Welcome to our brand new Drafting Desk Blog! We're so excited to share more encouragement with you here in this space. This month, we are revisiting our "origin stories," so to speak. Rebekah shared her journey toward recognizing her perfectionist tendencies in our last post. Here, you'll hear from Lindsey! We hope you're loving the blog so far.
My perfectionism often manifests itself in small ways.
I can’t shake the memory of the first time I earned less than an A in school. When playing board games, I ask someone else to keep score so I won’t make a math error. I replay conversations in my head, convinced I sound like a nerd. I wonder if I’m cleaning my house correctly or just moving dirt around.
All of that is annoying but manageable, but it doesn't end there.
Perfectionism has also taken root in the deepest and darkest parts of my soul. It causes strife in relationships, difficulties in school and work, and uncertainty about my calling. I wallow in failure, question my value, and wish away the most interesting parts of my personality. For years, perfectionism kept me at arm’s length from the grace of Jesus and from the people he had called me to love. I was a slave to fear and regret.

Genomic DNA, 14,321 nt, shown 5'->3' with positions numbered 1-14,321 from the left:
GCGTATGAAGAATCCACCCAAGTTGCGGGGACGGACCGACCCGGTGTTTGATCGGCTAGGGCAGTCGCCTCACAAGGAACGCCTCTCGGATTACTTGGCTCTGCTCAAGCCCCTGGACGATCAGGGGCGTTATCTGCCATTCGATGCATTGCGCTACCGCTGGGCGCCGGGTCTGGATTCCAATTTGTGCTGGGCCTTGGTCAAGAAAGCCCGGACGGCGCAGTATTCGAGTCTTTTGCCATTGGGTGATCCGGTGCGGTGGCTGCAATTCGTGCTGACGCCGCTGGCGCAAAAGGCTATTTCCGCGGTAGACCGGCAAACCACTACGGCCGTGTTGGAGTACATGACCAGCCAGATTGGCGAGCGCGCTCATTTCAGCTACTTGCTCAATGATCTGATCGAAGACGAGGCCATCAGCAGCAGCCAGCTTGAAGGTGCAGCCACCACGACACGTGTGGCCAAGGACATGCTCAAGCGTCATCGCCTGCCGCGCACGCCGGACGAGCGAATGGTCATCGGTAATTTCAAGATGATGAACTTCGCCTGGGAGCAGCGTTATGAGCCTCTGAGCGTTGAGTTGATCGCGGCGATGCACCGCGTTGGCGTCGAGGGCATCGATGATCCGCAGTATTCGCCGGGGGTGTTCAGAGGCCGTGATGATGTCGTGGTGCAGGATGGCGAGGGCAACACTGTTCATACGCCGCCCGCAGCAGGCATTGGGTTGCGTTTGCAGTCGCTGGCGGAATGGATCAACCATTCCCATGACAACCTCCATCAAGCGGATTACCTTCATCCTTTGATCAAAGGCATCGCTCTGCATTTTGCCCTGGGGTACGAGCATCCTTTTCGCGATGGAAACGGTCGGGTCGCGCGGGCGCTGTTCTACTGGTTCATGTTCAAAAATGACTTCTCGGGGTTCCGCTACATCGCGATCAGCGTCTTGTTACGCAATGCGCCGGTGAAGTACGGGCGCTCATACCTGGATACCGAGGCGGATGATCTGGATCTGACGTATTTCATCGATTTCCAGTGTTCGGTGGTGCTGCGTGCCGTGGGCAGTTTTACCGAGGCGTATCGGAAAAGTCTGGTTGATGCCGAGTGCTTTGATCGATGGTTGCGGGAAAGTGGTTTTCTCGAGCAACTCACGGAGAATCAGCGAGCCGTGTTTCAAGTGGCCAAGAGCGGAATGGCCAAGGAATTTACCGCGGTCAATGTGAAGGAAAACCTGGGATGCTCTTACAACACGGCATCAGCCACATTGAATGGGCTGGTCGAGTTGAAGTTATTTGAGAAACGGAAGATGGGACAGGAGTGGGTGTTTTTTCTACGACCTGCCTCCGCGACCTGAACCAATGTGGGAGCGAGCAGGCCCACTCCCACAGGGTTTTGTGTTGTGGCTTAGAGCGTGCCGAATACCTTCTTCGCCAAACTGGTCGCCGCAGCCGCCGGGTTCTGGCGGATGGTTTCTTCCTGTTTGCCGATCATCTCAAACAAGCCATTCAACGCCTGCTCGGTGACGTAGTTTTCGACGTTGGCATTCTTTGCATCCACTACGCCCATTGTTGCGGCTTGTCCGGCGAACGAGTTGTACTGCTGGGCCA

I've always known that “perfect” is an impossible standard, but I lived in the same pattern for so long that I couldn’t break out of it. Like an addict, I knew it was bad for me but couldn’t shake the yearning. I hid behind high standards, insisting that nothing is wrong with excellence and quality.
A few years ago, I stood in a church service in my usual spot, not knowing I was about to experience a seismic shift, a true “before and after” moment. We sang a song by All Sons and Daughters, singing in chorus, “It is for freedom that I am set free.” I said the words out loud, and I read the words on the screen, and I thought, I have no idea what that means.
I spent the rest of the service in a conversation with Jesus. I came clean about the fact that I was tired of feeling like a failure all the time. I was tired of trying to impress people, and I was tired of trying hard to be better. If Jesus could really break chains and lessen the load, I wanted it to be true for me.
That year, I forsook New Year’s resolutions and instead chose “free” as my word of the year. I chose “free” again the year after that, and I think I’ll be choosing it for the rest of my life. Here’s what I know now: Freedom is a promise Jesus is ready to deliver on.